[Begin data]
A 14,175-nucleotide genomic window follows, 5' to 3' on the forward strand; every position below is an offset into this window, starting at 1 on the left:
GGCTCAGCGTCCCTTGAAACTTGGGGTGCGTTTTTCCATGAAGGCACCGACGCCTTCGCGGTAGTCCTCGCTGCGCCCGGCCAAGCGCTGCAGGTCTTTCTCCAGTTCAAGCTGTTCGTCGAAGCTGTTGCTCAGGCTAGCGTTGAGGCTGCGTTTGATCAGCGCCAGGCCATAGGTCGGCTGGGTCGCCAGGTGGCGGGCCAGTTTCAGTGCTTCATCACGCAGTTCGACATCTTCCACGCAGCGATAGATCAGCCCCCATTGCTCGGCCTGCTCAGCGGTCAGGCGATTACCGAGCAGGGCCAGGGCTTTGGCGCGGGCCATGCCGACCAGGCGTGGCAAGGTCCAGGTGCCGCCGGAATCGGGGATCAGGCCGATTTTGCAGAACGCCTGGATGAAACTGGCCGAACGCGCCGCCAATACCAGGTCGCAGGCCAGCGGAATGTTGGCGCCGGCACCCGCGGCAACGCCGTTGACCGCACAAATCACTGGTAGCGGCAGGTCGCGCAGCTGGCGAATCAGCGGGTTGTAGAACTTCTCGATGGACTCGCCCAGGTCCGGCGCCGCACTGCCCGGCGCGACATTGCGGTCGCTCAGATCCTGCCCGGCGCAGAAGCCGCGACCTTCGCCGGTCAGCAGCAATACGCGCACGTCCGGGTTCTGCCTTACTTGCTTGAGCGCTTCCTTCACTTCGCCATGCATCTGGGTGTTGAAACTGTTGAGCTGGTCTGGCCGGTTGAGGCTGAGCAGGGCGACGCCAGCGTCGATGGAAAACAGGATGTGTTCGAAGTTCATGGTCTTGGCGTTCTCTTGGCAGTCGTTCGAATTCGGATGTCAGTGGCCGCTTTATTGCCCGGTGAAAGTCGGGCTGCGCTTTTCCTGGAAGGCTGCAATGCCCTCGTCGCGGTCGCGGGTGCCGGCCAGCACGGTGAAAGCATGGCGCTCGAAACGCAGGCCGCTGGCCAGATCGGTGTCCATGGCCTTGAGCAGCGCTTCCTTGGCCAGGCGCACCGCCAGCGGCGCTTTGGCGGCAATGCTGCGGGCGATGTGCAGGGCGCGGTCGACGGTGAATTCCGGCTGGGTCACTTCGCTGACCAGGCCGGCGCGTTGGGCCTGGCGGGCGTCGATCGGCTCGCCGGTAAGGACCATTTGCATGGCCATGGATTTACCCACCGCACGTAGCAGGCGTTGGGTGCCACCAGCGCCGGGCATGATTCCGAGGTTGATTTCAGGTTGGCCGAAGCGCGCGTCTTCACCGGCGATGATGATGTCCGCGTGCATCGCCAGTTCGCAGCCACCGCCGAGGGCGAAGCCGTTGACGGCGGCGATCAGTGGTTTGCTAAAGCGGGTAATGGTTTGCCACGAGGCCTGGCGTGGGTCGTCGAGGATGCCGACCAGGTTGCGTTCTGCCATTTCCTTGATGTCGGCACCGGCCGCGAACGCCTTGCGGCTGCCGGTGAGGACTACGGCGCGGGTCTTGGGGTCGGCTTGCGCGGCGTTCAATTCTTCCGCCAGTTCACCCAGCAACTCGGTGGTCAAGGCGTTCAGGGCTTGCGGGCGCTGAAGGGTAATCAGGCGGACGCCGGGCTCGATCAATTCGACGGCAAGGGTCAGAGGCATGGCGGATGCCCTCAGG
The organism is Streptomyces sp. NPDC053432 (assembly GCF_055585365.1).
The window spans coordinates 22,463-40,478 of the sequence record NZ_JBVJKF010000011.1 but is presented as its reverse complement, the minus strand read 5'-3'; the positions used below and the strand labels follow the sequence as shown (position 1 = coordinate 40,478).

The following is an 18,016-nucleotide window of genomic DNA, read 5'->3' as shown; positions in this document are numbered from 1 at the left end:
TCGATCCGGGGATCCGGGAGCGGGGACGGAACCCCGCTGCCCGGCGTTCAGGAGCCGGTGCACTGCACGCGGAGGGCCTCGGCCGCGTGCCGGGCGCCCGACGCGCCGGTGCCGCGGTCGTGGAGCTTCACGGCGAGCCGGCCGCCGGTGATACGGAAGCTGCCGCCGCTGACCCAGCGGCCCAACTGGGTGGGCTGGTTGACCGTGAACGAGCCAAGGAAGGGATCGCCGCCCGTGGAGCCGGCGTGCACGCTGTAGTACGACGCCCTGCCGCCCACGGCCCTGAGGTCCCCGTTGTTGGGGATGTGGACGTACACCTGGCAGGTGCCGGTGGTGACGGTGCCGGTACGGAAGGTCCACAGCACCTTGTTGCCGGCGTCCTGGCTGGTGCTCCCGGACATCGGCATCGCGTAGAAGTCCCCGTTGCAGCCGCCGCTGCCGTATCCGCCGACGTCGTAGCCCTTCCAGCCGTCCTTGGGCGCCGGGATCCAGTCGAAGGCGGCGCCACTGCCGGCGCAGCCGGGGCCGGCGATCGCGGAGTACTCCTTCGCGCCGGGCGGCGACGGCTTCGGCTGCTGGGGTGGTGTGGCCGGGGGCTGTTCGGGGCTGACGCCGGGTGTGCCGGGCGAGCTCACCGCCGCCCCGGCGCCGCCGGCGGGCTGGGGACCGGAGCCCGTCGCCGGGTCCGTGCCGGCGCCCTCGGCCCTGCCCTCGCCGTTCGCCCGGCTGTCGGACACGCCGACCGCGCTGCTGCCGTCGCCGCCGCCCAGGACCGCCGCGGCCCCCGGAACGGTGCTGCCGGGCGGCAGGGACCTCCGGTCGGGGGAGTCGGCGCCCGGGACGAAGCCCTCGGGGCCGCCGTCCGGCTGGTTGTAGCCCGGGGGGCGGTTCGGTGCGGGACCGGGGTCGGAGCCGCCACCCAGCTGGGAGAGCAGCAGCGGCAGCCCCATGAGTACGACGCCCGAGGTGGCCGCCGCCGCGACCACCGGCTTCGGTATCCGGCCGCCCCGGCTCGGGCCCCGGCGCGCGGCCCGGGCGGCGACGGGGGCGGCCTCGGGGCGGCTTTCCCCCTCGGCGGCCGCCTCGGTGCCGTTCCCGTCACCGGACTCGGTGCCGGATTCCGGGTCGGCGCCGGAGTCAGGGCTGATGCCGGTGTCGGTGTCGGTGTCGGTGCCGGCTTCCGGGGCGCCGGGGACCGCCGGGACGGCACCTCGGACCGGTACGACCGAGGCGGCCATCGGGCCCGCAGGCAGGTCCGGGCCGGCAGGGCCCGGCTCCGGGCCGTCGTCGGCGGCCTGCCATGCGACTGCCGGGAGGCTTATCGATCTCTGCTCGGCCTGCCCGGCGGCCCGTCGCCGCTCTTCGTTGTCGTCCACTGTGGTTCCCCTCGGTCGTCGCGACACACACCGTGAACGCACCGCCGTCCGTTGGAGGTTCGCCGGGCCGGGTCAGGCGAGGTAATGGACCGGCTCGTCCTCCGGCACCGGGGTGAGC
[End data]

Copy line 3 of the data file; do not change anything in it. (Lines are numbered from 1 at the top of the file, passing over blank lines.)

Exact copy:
The organism is Streptomyces sp. NPDC053432 (assembly GCF_055585365.1).